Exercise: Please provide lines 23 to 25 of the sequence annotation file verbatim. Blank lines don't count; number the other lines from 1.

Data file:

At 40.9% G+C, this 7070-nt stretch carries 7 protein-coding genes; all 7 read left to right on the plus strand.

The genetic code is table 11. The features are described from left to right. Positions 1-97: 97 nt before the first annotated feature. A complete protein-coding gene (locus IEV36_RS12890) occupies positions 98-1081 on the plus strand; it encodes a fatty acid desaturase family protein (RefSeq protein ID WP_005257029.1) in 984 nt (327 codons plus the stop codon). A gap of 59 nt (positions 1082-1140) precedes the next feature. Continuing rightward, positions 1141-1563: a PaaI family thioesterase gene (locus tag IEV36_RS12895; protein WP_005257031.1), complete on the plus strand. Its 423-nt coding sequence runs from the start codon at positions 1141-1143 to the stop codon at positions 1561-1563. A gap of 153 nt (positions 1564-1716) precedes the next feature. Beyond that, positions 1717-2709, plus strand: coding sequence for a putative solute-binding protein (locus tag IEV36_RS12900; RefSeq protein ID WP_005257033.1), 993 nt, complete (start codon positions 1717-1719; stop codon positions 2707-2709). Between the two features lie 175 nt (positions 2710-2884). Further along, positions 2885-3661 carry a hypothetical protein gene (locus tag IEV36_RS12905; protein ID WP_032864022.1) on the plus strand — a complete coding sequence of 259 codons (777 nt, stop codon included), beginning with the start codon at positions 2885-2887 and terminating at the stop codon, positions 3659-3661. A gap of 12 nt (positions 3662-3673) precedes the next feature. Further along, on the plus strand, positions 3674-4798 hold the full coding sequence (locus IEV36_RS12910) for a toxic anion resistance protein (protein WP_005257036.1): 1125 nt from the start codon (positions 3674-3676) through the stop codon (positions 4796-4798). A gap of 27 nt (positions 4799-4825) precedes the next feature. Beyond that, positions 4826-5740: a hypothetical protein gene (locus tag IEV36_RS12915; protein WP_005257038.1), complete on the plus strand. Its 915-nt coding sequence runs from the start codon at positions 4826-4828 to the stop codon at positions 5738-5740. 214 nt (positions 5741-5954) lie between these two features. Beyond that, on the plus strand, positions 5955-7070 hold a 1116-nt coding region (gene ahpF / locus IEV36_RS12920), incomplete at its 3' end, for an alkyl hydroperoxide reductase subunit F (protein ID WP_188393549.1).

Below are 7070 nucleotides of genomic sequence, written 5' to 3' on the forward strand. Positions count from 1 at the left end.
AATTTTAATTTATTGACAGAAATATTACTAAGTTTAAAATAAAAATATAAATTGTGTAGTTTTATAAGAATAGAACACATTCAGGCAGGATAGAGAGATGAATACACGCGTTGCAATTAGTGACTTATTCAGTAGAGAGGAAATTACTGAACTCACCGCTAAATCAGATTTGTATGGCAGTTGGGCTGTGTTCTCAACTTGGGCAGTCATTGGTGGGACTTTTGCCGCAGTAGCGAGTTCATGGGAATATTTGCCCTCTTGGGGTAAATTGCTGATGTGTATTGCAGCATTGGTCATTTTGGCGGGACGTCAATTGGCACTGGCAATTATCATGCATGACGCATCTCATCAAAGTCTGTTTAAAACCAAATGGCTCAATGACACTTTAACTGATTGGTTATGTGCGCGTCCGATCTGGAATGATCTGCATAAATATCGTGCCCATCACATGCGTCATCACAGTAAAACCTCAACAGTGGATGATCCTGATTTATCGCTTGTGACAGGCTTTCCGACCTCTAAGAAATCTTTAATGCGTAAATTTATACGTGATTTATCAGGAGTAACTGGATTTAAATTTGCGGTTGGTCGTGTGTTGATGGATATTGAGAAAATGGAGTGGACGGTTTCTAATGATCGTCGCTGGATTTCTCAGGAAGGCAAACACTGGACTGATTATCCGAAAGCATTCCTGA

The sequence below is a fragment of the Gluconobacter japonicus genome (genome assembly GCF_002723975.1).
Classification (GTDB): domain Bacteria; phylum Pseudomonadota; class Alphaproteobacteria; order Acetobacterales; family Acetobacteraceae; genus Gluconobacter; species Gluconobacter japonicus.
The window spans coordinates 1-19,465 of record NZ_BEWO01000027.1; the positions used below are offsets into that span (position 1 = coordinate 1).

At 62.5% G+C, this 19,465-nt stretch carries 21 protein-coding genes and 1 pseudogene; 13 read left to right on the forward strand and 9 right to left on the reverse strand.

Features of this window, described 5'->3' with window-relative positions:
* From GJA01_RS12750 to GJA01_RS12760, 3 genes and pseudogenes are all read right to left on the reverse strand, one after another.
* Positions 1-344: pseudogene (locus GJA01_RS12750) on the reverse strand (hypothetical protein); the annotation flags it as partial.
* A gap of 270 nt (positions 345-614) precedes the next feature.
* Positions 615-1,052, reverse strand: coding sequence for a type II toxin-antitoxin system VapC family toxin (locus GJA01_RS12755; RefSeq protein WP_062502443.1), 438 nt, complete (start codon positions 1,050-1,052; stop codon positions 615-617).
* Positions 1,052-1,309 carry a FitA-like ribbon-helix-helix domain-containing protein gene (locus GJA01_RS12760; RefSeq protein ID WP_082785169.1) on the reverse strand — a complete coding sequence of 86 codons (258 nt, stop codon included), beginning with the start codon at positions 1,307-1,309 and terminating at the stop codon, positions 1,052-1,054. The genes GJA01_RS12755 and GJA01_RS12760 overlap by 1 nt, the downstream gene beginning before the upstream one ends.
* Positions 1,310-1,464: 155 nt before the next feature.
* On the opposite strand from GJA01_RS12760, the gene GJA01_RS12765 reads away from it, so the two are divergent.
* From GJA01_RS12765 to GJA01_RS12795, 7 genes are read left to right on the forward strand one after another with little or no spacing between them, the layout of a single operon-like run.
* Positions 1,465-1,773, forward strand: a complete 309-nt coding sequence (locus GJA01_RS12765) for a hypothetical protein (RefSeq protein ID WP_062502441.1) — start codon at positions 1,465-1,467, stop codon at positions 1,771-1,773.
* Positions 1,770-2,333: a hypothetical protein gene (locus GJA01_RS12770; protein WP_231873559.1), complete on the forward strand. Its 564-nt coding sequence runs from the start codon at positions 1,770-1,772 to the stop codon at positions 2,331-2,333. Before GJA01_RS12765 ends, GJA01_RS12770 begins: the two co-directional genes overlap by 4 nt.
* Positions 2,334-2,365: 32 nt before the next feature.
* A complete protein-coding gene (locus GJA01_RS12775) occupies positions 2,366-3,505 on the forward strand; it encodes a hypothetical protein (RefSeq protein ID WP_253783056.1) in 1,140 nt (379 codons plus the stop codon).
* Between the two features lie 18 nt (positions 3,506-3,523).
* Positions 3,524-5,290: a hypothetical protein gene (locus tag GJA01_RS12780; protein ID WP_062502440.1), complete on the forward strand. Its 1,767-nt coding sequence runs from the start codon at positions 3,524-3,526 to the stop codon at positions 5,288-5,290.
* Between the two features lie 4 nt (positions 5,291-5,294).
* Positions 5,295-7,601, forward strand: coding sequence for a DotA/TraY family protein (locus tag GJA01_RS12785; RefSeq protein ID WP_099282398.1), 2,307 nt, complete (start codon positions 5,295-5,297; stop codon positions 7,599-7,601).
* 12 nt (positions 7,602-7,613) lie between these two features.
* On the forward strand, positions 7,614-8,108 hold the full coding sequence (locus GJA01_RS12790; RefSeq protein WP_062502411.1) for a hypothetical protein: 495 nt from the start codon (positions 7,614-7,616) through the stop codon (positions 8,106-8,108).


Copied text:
* Positions 3,524-5,290: a hypothetical protein gene (locus tag GJA01_RS12780; protein ID WP_062502440.1), complete on the forward strand. Its 1,767-nt coding sequence runs from the start codon at positions 3,524-3,526 to the stop codon at positions 5,288-5,290.
* Between the two features lie 4 nt (positions 5,291-5,294).
* Positions 5,295-7,601, forward strand: coding sequence for a DotA/TraY family protein (locus tag GJA01_RS12785; RefSeq protein ID WP_099282398.1), 2,307 nt, complete (start codon positions 5,295-5,297; stop codon positions 7,599-7,601).